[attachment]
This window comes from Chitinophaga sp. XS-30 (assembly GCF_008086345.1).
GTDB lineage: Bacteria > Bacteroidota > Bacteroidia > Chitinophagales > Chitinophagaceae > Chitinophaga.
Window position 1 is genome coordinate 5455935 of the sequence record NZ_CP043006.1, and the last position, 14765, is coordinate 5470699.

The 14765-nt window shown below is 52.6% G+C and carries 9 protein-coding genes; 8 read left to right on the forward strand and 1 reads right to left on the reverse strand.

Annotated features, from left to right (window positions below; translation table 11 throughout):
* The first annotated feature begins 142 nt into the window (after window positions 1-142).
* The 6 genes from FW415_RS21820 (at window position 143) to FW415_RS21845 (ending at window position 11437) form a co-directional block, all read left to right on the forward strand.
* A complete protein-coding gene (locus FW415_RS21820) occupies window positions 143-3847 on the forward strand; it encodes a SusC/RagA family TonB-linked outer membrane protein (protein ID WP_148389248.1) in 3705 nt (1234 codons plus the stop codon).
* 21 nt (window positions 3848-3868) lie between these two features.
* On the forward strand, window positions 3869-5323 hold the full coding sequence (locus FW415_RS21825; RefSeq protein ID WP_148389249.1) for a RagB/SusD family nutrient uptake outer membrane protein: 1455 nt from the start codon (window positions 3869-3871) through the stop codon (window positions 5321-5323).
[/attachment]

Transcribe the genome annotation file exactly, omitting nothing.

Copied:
This window comes from Chitinophaga sp. XS-30 (assembly GCF_008086345.1).
GTDB lineage: Bacteria > Bacteroidota > Bacteroidia > Chitinophagales > Chitinophagaceae > Chitinophaga.
Window position 1 is genome coordinate 5455935 of the sequence record NZ_CP043006.1, and the last position, 14765, is coordinate 5470699.

The 14765-nt window shown below is 52.6% G+C and carries 9 protein-coding genes; 8 read left to right on the forward strand and 1 reads right to left on the reverse strand.

Annotated features, from left to right (window positions below; translation table 11 throughout):
* The first annotated feature begins 142 nt into the window (after window positions 1-142).
* The 6 genes from FW415_RS21820 (at window position 143) to FW415_RS21845 (ending at window position 11437) form a co-directional block, all read left to right on the forward strand.
* A complete protein-coding gene (locus FW415_RS21820) occupies window positions 143-3847 on the forward strand; it encodes a SusC/RagA family TonB-linked outer membrane protein (protein ID WP_148389248.1) in 3705 nt (1234 codons plus the stop codon).
* 21 nt (window positions 3848-3868) lie between these two features.
* On the forward strand, window positions 3869-5323 hold the full coding sequence (locus FW415_RS21825; RefSeq protein ID WP_148389249.1) for a RagB/SusD family nutrient uptake outer membrane protein: 1455 nt from the start codon (window positions 3869-3871) through the stop codon (window positions 5321-5323).